The head of a global ecumenical body praised a G7 decision to cancel Haiti's debt, and urged other financial institutions to do the same.
In a letter Monday to the finance minister of Canada, the Rev. Dr. Olav Fykse Tveit, general secretary of the World Council of Churches, said he shared the same deep concern for the people affected by the devastating quake in Haiti and thus welcomes G7's decision.
But he hopes that the debt cancellation does not stop with G7 nations, and that other countries and lending institutions will also be encouraged to forgive Haiti's debt.
In late January, the IMF (International Monetary Fund) head expressed hope that the institution would be able to cancel all of Haiti's debt, including the latest interest-free loan of $100 million. But more recently, other IMF officials have shown less enthusiasm for debt relief for Haiti.
"Your Excellency, the decision of the IMF approving more loans to Haiti after the earthquake will only add to Haiti's burden, nearly doubling the country's debt to that institution, as there is no clear willingness or definitive moves yet to cancel the country's current debt," Tveit writes in his letter to Canadian Finance Minister James Flaherty.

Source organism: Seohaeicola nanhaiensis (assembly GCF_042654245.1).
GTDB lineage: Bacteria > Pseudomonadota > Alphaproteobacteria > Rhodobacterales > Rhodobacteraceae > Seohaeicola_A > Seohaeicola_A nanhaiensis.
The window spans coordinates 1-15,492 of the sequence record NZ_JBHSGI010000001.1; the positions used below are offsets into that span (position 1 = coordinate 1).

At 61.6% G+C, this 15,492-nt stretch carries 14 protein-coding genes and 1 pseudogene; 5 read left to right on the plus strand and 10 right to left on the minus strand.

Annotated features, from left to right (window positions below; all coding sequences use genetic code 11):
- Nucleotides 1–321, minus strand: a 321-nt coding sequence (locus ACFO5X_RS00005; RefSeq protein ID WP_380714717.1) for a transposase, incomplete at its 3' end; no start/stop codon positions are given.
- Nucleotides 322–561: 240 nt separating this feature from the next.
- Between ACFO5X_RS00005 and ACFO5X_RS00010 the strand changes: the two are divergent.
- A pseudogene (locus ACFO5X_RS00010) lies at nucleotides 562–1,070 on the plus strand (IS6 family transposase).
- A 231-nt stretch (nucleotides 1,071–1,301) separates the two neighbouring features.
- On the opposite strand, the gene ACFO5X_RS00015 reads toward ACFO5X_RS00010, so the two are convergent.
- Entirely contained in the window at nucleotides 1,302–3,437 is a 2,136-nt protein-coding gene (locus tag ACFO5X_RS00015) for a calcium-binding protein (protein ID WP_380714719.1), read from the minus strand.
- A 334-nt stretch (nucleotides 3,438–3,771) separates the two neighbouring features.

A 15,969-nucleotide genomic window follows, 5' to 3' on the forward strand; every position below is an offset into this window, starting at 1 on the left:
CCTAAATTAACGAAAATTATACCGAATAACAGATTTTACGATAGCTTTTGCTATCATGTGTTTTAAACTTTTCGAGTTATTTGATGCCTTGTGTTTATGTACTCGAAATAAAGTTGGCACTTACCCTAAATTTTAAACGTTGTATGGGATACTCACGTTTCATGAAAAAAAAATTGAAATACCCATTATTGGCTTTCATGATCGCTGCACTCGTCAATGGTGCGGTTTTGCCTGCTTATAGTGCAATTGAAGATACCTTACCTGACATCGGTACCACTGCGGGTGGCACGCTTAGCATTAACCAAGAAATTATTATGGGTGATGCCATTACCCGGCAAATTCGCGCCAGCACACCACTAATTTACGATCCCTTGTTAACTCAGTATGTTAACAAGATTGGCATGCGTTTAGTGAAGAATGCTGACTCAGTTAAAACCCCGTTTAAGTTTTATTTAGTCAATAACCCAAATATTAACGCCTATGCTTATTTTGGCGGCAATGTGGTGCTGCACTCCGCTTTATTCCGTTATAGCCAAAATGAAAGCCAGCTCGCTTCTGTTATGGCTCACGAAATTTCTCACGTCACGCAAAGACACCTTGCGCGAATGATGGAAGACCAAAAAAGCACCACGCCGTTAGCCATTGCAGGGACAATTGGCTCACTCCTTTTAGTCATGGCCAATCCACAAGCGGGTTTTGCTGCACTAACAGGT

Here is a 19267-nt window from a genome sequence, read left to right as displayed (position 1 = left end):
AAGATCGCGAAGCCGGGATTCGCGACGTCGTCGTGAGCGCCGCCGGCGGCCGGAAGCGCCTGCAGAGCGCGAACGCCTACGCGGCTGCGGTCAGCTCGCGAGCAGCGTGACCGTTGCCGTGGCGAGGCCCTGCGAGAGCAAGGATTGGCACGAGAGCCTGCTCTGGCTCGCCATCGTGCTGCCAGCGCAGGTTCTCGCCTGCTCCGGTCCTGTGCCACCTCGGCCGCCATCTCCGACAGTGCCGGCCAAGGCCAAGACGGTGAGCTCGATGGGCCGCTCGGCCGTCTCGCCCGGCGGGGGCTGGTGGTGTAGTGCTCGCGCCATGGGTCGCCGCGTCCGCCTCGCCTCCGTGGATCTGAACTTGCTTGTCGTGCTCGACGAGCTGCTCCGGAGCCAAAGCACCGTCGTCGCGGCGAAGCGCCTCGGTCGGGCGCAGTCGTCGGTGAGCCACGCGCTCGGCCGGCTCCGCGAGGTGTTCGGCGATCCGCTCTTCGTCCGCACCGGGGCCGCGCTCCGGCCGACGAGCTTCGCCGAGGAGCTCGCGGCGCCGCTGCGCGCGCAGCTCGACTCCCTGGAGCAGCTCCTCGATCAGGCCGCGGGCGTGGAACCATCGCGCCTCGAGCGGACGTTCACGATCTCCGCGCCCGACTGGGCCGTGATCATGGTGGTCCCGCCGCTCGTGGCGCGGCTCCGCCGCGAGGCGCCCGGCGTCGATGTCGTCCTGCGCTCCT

Tveit noted in the letter that WCC member churches are currently helping with relief efforts in Haiti and are committed to the country's long-term recovery and reconstruction.
"We will continue to be engaged with extending such support to Haiti, particularly through the ACT (Action by Churches Together) Alliance, a WCC-partner representing many of our member churches," Tveit said.
The WCC general secretary sent similar letters to the other finance ministers of the G7 countries, which include Canada, France, Germany, Italy, Japan, United Kingdom and the United States. Canada hosted the G7 meeting that took place this past weekend.
On Saturday, U.K. Prime Minister Gordon Brown applauded the G7 decision to cancel bilateral debt with Haiti, saying "a nation buried in rubble must not also be buried in debt."
A 7.0-magnitude earthquake devastated Port-au-Prince on Jan. 12. More than 200,000 people died and more than a million people were left homeless.